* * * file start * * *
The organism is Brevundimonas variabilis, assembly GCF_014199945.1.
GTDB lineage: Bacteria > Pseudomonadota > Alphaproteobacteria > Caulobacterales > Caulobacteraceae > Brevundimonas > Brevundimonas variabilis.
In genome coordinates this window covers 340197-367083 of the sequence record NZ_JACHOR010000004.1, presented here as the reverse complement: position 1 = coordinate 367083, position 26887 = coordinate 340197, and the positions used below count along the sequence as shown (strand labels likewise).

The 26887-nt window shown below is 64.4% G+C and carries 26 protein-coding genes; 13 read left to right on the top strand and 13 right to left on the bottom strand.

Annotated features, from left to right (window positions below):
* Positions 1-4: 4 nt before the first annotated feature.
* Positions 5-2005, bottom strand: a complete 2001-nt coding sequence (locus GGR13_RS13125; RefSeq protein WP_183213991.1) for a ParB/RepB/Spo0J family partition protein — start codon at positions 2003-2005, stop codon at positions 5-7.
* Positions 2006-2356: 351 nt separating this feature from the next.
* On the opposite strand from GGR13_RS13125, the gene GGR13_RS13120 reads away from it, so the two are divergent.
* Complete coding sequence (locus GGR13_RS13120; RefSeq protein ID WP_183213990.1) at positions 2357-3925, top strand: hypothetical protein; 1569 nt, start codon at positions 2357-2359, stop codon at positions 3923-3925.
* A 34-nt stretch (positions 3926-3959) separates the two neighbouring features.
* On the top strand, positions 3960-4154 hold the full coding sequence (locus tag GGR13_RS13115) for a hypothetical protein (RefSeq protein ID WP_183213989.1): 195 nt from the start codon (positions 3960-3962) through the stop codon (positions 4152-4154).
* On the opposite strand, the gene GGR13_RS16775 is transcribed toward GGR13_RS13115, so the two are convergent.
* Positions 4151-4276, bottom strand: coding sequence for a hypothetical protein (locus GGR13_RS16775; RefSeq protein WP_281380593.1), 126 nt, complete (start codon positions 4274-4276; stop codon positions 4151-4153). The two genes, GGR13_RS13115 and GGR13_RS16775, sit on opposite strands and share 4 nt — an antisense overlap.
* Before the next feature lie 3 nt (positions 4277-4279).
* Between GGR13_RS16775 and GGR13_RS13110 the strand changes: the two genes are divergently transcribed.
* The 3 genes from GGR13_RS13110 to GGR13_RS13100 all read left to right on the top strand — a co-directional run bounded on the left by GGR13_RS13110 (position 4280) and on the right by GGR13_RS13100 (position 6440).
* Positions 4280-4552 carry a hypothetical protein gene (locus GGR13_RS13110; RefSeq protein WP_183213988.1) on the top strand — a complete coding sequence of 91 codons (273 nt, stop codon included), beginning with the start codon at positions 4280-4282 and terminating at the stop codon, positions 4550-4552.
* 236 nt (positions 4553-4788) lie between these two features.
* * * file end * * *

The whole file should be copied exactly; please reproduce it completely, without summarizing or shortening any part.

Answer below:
The organism is Brevundimonas variabilis, assembly GCF_014199945.1.
GTDB lineage: Bacteria > Pseudomonadota > Alphaproteobacteria > Caulobacterales > Caulobacteraceae > Brevundimonas > Brevundimonas variabilis.
In genome coordinates this window covers 340197-367083 of the sequence record NZ_JACHOR010000004.1, presented here as the reverse complement: position 1 = coordinate 367083, position 26887 = coordinate 340197, and the positions used below count along the sequence as shown (strand labels likewise).

The 26887-nt window shown below is 64.4% G+C and carries 26 protein-coding genes; 13 read left to right on the top strand and 13 right to left on the bottom strand.

Annotated features, from left to right (window positions below):
* Positions 1-4: 4 nt before the first annotated feature.
* Positions 5-2005, bottom strand: a complete 2001-nt coding sequence (locus GGR13_RS13125; RefSeq protein WP_183213991.1) for a ParB/RepB/Spo0J family partition protein — start codon at positions 2003-2005, stop codon at positions 5-7.
* Positions 2006-2356: 351 nt separating this feature from the next.
* On the opposite strand from GGR13_RS13125, the gene GGR13_RS13120 reads away from it, so the two are divergent.
* Complete coding sequence (locus GGR13_RS13120; RefSeq protein ID WP_183213990.1) at positions 2357-3925, top strand: hypothetical protein; 1569 nt, start codon at positions 2357-2359, stop codon at positions 3923-3925.
* A 34-nt stretch (positions 3926-3959) separates the two neighbouring features.
* On the top strand, positions 3960-4154 hold the full coding sequence (locus tag GGR13_RS13115) for a hypothetical protein (RefSeq protein ID WP_183213989.1): 195 nt from the start codon (positions 3960-3962) through the stop codon (positions 4152-4154).
* On the opposite strand, the gene GGR13_RS16775 is transcribed toward GGR13_RS13115, so the two are convergent.
* Positions 4151-4276, bottom strand: coding sequence for a hypothetical protein (locus GGR13_RS16775; RefSeq protein WP_281380593.1), 126 nt, complete (start codon positions 4274-4276; stop codon positions 4151-4153). The two genes, GGR13_RS13115 and GGR13_RS16775, sit on opposite strands and share 4 nt — an antisense overlap.
* Before the next feature lie 3 nt (positions 4277-4279).
* Between GGR13_RS16775 and GGR13_RS13110 the strand changes: the two genes are divergently transcribed.
* The 3 genes from GGR13_RS13110 to GGR13_RS13100 all read left to right on the top strand — a co-directional run bounded on the left by GGR13_RS13110 (position 4280) and on the right by GGR13_RS13100 (position 6440).
* Positions 4280-4552 carry a hypothetical protein gene (locus GGR13_RS13110; RefSeq protein WP_183213988.1) on the top strand — a complete coding sequence of 91 codons (273 nt, stop codon included), beginning with the start codon at positions 4280-4282 and terminating at the stop codon, positions 4550-4552.
* 236 nt (positions 4553-4788) lie between these two features.